And this brings forward for consideration the second objection, which, we think, is as decisive against the plaintiff, as the first is for him.

In the case of Burke v. Elliott, 4 Ire. Rep. 355, it was decided that the acts of officers de facto are as effectual, as far as the rights of third persons or the public are concerned, as if they were officers de jure. In delivering the opinion of the Court, the Chief Justice, RUFFIN, very ably reviewed the whole subject, and showed beyond doubt, that the conclusion arrived at by the Court, was supported as strongly by authority, English and American, as by reason and public policy. It may admit of doubt, say the Court, what shall constitute an officer de facto in different cases. "The mere assumption of the officer by performing, one, or even several acts, appropriate to it, without any recognition of the person as officer by the appointing power, may not be sufficient to constitute him an officer de facto. There must, at least, be some colorable election and induction into office ab origine; or so long an exercise of the office, and acquiescence therein of the public authorities, as to afford to the individual citizen, a presumption strong, that the party was duly appointed, and therefore, that every person might compel him, for the legal fees, to do his business, and for the same reason, was bound to submit to his authority as the officer of the country. A public office is to be supposed necessary for the public service, and for the convenience of all the various members of the community, and therefore, that it will be duly filled by the public authority. Where one is found actually in office, and openly and notoriously exercising its functions in a limited district, so that it must be known to those whose official duty it is to see that the office is legally filled, and also that it is not illegally usurped, and when this goes on for a great length of time, or for a period which covers much of the time for which the office may be lawfully conferred, it would be entrapping the citizen and betraying his interests, if, when he had applied to the officer de facto to do his business, and got it done, as he supposed, by the only person who could do it, he could yet be told, that all that was done was void, because the public had not duly appointed that person to the office, which the the public allowed him to exercise." The above remarks apply more particularly to officers of a greater or less permanent character. But they may be applied with equal force to those, who, like the commissioners in the present case, had but a single duty to perform. Here the commissioners were appointed by the highest public authority, the Legislature, for the sole purpose of locating the town of Marshall. In doing this, they were required to select a site, purchase lands, and take deeds therefor, and file with the clerk of the county court a statement of their decision. Certain persons, professing to act under the authority of the Legislature, and some of whom were, without question duly appointed, proceeded to act as commissioners, and did perform the duty required of them as such. The defendants were notified of the statement of the decision of these persons, professing to act as commissioners, being filed with the clerk of the county court, which was to be their authority for proceeding to lay off and sell the town lots: Could the defendant question the validity of the act of these persons, when it had been recognised by the clerk of the county court? Were they bound to dispute, at the risk of being indicted and punished, what no one else had disputed? We think not. As to them, the persons professing to act, and acting as commissioners, must be regarded as such de facto, if not de jure. The Information itself attacks the defendants, by calling in question the validity of the power of the commissioners of location. The relator ought to have proceeded directly against them in the first instance, and until that be done, and they be convicted of usurpation of power, the doings of the defendants must stand unimpeached. In coming to the conclusion, that the Information must be dismissed, we have not, as will be seen, noticed the proceeding of the persons professing to act as commissioners, on the 14th day of January, 1854, and thereby to ratify and confirm the location first made. Whether that will avail any thing in an Information against the commissioners of location, is not for us to say. We have performed our duty to this case, when we declare that the present Information cannot be sustained, and that the judgment dismissing it must be affirmed.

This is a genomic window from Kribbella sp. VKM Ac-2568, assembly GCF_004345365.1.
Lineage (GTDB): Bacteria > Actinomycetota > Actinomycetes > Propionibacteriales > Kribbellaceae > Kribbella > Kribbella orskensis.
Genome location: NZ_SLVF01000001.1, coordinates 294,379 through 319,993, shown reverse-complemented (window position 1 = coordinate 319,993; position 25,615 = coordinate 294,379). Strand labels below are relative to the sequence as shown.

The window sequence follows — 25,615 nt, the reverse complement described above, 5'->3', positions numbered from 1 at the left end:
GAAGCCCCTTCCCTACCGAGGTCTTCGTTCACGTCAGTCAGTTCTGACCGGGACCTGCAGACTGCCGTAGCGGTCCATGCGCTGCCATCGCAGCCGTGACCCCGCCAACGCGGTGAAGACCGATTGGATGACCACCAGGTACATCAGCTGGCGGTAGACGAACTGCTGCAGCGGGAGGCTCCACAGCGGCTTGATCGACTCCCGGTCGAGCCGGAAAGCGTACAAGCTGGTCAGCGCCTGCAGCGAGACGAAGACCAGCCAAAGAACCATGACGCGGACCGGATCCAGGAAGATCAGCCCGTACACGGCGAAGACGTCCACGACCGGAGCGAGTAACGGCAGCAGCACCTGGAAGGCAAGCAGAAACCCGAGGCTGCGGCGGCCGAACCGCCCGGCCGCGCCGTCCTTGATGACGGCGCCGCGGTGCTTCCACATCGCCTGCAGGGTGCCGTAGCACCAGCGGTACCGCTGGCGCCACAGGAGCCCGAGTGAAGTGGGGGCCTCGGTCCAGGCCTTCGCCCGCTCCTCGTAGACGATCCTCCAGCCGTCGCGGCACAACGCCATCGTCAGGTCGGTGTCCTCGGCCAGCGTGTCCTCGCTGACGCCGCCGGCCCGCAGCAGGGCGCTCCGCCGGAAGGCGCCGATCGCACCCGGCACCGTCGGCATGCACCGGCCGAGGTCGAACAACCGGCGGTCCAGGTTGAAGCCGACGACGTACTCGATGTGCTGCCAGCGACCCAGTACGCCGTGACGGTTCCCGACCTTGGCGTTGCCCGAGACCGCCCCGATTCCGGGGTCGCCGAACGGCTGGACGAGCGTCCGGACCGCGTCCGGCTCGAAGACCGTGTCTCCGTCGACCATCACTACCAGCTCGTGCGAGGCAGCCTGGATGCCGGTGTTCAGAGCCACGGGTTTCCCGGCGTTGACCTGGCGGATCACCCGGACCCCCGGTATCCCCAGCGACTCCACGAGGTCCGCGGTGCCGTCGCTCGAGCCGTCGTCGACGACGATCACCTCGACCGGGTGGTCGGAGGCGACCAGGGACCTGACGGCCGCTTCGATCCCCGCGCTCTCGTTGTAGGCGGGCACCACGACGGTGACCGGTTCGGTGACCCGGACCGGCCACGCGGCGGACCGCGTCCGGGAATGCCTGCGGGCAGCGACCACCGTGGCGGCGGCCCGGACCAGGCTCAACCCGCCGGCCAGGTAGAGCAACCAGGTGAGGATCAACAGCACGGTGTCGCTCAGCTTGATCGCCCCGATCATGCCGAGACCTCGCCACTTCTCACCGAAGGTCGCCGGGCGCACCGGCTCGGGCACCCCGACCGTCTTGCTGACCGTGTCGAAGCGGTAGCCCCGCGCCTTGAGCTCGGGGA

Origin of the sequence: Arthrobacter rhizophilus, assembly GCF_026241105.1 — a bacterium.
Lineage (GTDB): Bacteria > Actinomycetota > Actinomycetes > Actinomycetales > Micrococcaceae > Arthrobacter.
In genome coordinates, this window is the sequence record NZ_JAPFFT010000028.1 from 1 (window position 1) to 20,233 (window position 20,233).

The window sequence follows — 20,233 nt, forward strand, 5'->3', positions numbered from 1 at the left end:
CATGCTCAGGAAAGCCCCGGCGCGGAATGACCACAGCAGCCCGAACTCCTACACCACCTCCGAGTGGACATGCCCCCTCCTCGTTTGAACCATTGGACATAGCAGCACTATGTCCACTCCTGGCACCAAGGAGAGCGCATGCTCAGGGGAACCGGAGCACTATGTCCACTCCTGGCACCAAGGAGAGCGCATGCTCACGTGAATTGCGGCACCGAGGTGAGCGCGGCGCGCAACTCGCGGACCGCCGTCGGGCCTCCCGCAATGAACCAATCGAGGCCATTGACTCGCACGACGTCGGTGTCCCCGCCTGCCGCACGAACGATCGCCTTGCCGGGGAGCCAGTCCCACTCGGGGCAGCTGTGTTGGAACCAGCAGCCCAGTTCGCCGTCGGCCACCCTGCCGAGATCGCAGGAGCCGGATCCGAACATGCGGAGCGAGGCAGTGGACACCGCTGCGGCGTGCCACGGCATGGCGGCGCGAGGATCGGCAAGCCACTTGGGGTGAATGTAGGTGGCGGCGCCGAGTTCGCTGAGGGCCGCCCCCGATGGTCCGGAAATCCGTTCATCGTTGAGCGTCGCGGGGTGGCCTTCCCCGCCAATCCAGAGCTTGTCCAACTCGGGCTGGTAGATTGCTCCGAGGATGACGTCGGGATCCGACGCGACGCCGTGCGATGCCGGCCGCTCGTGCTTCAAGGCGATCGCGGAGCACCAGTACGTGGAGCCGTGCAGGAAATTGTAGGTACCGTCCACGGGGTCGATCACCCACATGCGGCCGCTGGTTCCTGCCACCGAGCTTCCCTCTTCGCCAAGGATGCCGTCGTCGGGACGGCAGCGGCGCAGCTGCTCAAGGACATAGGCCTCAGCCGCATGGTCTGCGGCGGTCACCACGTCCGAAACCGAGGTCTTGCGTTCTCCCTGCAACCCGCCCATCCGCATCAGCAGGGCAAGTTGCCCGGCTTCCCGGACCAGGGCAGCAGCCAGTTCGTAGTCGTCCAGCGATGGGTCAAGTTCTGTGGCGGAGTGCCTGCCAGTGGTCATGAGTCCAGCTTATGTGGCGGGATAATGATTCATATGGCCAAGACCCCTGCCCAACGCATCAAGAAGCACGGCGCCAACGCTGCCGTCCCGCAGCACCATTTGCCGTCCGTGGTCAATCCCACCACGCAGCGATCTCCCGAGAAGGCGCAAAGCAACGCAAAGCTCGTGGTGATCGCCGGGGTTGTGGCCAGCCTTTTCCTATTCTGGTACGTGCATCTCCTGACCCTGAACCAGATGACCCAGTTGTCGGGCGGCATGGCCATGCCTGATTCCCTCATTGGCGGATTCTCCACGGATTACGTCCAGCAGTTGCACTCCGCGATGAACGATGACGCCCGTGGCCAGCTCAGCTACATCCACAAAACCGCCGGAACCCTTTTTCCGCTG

PER CURIAM. Judgment affirmed.